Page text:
SECTIONS

Coast guards curb illegal trade in Lake Victoria

A view of Kisumu port and shipyard. [Denish Ochieng, Standard]

Cases of insecurity have reduced in Lake Victoria thanks to the introduction of the  Kenya Coast Guard Service, Kisumu Governor Anyang Nyong’o has said.

The county boss, who spoke during a blue economy workshop in Kisumu town on Thursday, said: “The coast guard personnel have done a good job in fighting smuggling and other cases of insecurity in the lake.”

Prof Nyong’o said the government was also battling the smuggling of contraband goods from neighbouring countries that are transported through Lake Victoria.

“Our maritime sector has been hit by many challenges, including safety in the waters. We have had accidents at sea and in the lake. These accidents can also be reduced through the training of boat crews and the enforcement of maritime rules,” said Nyong’o.

He added: “For many years, maritime activities have been concentrated at the Coast. However, the tide is slowly changing even as some of these activities spread to Lake Victoria.”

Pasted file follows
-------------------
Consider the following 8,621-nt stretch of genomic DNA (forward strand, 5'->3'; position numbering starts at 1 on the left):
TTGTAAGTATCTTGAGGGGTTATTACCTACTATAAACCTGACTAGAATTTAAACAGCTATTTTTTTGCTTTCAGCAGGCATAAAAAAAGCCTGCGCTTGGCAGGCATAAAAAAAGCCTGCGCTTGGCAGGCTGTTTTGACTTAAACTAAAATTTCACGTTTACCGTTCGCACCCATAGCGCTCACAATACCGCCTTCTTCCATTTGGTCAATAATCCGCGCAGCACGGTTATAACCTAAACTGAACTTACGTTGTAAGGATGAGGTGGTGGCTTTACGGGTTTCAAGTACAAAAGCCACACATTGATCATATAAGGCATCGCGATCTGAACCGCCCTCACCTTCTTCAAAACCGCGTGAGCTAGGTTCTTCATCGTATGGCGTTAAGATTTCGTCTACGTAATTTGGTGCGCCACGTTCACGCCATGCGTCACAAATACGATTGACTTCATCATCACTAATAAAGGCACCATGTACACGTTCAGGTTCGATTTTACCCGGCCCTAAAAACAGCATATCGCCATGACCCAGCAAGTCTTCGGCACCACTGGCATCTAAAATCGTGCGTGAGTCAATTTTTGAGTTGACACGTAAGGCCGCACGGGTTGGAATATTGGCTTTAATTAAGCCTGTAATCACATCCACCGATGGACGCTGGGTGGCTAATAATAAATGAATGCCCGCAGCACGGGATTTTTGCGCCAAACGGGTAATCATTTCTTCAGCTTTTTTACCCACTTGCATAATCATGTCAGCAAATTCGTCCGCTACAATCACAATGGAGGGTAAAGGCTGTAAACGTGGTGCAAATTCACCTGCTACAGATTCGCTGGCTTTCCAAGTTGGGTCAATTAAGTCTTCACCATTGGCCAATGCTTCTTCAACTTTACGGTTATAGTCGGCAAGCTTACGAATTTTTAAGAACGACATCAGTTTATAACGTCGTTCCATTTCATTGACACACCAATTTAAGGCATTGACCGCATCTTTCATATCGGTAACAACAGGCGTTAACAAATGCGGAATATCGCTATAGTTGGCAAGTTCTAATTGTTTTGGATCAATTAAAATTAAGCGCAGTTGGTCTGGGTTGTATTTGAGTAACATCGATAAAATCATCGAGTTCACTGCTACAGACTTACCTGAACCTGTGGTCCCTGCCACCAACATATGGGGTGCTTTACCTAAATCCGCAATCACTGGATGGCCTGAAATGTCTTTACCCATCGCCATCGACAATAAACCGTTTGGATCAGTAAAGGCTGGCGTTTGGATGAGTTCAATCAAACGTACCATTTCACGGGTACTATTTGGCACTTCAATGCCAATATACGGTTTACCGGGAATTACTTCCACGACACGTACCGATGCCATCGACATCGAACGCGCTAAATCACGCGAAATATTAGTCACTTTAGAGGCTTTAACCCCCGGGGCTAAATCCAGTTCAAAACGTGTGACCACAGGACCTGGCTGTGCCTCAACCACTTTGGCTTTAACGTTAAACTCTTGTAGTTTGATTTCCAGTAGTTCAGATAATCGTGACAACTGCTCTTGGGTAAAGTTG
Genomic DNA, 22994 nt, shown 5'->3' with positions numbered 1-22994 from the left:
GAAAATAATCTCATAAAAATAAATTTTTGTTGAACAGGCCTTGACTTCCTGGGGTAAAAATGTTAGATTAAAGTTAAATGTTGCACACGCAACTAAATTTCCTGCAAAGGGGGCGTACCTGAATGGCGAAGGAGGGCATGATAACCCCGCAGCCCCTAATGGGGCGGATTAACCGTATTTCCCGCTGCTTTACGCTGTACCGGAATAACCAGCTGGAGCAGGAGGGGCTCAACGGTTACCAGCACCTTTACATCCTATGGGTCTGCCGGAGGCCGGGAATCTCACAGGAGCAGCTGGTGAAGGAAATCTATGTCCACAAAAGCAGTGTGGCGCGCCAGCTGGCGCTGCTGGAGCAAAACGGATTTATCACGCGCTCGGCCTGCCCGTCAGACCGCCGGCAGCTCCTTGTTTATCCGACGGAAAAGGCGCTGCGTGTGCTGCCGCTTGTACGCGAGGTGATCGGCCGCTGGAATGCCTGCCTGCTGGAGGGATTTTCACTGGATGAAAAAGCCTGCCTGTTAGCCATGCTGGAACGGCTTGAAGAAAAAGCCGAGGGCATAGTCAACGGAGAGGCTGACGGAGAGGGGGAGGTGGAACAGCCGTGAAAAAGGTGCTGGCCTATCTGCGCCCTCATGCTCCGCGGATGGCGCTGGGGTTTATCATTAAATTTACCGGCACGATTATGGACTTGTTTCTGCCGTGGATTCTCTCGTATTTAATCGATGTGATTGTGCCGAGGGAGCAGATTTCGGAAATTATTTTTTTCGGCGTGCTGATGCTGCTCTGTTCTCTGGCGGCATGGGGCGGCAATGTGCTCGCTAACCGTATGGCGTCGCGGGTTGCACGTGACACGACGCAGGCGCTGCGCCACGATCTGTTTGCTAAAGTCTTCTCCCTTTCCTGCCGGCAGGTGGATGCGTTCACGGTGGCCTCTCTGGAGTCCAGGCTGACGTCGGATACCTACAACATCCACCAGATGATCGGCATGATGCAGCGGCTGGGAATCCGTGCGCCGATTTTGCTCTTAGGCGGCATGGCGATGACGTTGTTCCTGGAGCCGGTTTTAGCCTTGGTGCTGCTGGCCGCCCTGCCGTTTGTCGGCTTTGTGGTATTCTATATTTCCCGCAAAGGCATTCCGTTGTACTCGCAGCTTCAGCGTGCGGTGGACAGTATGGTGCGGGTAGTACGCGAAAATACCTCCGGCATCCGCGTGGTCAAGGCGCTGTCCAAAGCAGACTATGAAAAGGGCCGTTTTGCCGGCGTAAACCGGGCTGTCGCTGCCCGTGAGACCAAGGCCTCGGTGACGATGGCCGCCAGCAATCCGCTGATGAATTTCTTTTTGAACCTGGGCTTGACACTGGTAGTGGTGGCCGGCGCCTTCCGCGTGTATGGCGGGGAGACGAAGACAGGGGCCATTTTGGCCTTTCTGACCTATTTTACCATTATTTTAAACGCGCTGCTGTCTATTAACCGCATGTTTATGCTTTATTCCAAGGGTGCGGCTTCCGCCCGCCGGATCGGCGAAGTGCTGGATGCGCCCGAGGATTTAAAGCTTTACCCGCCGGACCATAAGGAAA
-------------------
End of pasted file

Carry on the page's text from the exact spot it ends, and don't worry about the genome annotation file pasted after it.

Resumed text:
“Kisumu is increasingly becoming a business hub thanks to the revamped port and the international airport which is set for a major upgrade as well as the refurbished meter-gauge railway line.”

“The maritime sector has therefore become crucial for growth and sustainable development. This sector employs thousands of people and supports livelihoods of hundreds of thousands of others through trade.”

Kenya Maritime Authority Director General Robert Mutegi said: “All players, from the private and public sectors, have a role to play in creating a competitive and conducive environment for Kenya to be a global force in maritime trade.”